WASHINGTON Republicans in the U.S. House of Representatives sought to patch over another deep rift and pass revised border security legislation on Friday, hoping to persuade voters they are acting to tackle the growing crisis over child migrants from Central America.
Tougher language in the twin bills would make it easier to deport migrant children, add money to deploy National Guard troops at the border with Mexico and largely reverse President Barack Obama's policy of deferring action against minors brought to the United States illegally by their parents.
The changes were intended to satisfy conservative House Republican lawmakers who withdrew their support on Thursday amid a revolt instigated by Senator Ted Cruz, the Tea Party firebrand from Texas. In an embarrassing defeat, House Speaker John Boehner canceled a vote on Thursday after support collapsed.
The revised bills are due to be considered by the House on Friday night. But even if they pass, they have virtually no chance of becoming law. The U.S. Senate is certain to ignore them after failing to advance its own $2.7 billion border funding measure.
Obama, calling the new House language "extreme and unworkable," vowed a veto on Friday.
With the border legislation still unfinished as Congress prepares to leave Washington for a five-week recess, Obama said he would shift funds from other accounts to pay for enhanced border security and the care and feeding of thousands of detained migrant children.
"I'm going to have to act alone because we don't have enough resources," Obama told reporters. "We've already been very clear. We've run out of money."
One of the House bills proposes $694 million in additional funding for border security and to care for children from Guatemala, Honduras and El Salvador who have flooded over the border in recent months. The latest version adds $35 million to reimburse states that deploy National Guard troops to secure the border.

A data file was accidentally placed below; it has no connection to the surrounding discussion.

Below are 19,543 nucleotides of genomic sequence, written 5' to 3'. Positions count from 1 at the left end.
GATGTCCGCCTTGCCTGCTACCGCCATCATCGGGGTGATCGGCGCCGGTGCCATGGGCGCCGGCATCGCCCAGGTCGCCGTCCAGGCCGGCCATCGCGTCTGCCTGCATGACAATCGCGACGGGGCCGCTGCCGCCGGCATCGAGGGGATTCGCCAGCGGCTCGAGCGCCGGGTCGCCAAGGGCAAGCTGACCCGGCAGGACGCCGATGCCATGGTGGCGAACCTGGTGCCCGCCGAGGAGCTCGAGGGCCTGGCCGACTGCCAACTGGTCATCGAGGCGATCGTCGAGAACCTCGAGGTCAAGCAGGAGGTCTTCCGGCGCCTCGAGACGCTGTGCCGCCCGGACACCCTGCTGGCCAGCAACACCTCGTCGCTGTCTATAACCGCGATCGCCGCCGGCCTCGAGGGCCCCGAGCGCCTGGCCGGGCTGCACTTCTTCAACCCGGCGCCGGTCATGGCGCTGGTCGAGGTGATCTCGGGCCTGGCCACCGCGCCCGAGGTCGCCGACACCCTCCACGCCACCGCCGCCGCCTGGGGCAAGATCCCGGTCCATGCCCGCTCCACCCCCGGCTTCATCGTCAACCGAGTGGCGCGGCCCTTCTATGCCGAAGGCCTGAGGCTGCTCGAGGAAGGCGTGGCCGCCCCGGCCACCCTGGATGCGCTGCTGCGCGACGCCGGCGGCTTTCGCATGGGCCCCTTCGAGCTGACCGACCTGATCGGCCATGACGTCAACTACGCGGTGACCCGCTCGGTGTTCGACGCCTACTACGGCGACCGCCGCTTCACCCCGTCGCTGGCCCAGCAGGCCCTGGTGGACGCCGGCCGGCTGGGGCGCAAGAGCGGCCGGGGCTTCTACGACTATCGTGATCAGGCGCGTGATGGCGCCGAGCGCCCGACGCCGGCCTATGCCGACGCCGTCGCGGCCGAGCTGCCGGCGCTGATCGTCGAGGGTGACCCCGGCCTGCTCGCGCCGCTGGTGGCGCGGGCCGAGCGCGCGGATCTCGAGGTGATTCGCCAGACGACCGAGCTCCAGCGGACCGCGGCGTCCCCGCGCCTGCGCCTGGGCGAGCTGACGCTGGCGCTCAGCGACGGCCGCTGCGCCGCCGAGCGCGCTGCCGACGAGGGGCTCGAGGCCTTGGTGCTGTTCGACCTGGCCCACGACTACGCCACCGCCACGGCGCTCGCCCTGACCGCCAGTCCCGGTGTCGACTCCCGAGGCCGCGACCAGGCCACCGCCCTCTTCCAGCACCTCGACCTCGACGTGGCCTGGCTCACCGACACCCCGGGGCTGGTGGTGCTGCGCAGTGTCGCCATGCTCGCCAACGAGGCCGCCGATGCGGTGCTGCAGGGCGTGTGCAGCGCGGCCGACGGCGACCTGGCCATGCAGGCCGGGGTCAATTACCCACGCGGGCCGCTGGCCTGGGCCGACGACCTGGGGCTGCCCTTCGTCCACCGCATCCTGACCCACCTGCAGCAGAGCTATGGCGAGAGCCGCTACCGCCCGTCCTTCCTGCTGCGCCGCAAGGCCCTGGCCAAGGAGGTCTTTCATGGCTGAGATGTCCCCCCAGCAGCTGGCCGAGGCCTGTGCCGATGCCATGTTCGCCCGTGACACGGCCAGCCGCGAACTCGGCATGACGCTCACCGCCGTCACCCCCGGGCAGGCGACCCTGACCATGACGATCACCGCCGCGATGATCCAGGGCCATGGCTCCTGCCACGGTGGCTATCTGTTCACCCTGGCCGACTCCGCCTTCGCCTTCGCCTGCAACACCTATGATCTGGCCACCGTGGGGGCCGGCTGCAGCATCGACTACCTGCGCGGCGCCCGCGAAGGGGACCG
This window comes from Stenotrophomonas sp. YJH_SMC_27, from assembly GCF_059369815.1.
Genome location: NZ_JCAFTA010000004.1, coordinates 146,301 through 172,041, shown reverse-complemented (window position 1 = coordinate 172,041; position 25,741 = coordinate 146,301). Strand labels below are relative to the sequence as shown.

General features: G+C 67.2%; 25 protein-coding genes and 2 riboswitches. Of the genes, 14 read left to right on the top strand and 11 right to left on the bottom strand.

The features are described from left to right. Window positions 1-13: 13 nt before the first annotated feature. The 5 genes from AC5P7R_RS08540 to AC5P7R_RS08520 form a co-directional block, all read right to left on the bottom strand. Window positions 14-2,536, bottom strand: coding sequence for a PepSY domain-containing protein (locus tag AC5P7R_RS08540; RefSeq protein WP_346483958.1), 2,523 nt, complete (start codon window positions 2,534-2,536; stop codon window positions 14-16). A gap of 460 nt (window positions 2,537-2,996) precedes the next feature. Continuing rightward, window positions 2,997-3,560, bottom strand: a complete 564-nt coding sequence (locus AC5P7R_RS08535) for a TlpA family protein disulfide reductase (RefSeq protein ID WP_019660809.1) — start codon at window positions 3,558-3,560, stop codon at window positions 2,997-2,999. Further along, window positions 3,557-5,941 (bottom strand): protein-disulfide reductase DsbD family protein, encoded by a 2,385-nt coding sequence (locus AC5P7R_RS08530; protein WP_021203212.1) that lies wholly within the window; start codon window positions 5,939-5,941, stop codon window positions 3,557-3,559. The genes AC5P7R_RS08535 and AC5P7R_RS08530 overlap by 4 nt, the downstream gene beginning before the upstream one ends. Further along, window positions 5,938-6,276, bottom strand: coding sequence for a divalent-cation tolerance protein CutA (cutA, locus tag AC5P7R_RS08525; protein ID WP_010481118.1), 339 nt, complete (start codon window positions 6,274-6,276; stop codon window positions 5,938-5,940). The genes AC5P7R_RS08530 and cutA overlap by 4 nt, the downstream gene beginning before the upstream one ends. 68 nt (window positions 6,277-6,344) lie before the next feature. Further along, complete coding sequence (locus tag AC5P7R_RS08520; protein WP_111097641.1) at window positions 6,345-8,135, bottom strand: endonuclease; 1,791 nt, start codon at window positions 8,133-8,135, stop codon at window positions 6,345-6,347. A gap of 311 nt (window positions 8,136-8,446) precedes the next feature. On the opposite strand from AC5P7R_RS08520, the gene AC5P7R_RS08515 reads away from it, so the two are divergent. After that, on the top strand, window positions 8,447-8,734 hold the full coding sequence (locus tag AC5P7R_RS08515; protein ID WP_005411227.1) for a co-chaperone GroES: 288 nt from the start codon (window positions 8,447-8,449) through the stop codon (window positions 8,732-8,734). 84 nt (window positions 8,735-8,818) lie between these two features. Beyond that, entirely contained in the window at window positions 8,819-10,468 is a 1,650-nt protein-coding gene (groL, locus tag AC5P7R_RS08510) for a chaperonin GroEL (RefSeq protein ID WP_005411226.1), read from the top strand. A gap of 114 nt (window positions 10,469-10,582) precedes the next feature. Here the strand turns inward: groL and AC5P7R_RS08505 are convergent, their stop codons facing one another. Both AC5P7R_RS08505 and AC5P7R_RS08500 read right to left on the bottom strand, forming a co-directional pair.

The other bill aims to speed the return of children to their home countries while also reversing much of Obama's two-year-old policy that suspended deportation efforts against children brought to the United States illegally by their parents before mid-2007.
A key demand of many Republicans was to stop the administration from admitting child migrants into the Deferred Action for Childhood Arrivals program. Many Republicans blame that program for encouraging families in Central America to send unaccompanied minors on treacherous journeys to the U.S. border.
In a reversal, the measure would prohibit those who have already been given a reprieve from deportation from renewing their status when it expires after two years.
The revived House vote, expected on Friday evening, is largely aimed at aiding Republican lawmakers' re-election efforts by allowing them to claim that they acted to stop the flow of illegal immigrants, while Obama and Senate Democrats stood idle.
The child migrant crisis, with nearly 60,000 minors arriving at the U.S. border since October, has become an increasingly hot topic ahead of the mid-term elections in November.
"This will change the immigration debate and it will change the decisions that are made by people in Central America," Tea Party-backed Representative Michelle Bachmann said of the revised legislation, which she now supports.
The Republicans have been trying to present a united front against Obama to energize Republican voters ahead of the November elections, including a move this week to sue him in federal court for allegedly overstepping his legal authority.
But Thursday's vote collapse laid bare the same deep divisions between the Republican party's establishment and its conservative Tea Party wing that led to last year's bitter fight over a government shutdown.
The Republican vs. Republican feud could worsen in September, when Boehner will have two hot-button issues to navigate through the House: a return to the border funding issue and a stop-gap spending bill to keep government agencies open in the new fiscal year.
This week's dust-up in the House may give Democrats a new opening to remind voters - and Democratic donors - of the Tea Party's influence over Republicans.
They also attacked the revised Republican plan as putting at risk the children of undocumented immigrants, often known as "dreamers," who have grown up in the United States. The Republican push could aggravate immigrant communities that have been hoping for comprehensive reforms.
(Additional reporting by Richard Cowan and Mark Felsenthal; Editing by Doina Chiacu, Bill Trott, Frances Kerry and Ken Wills)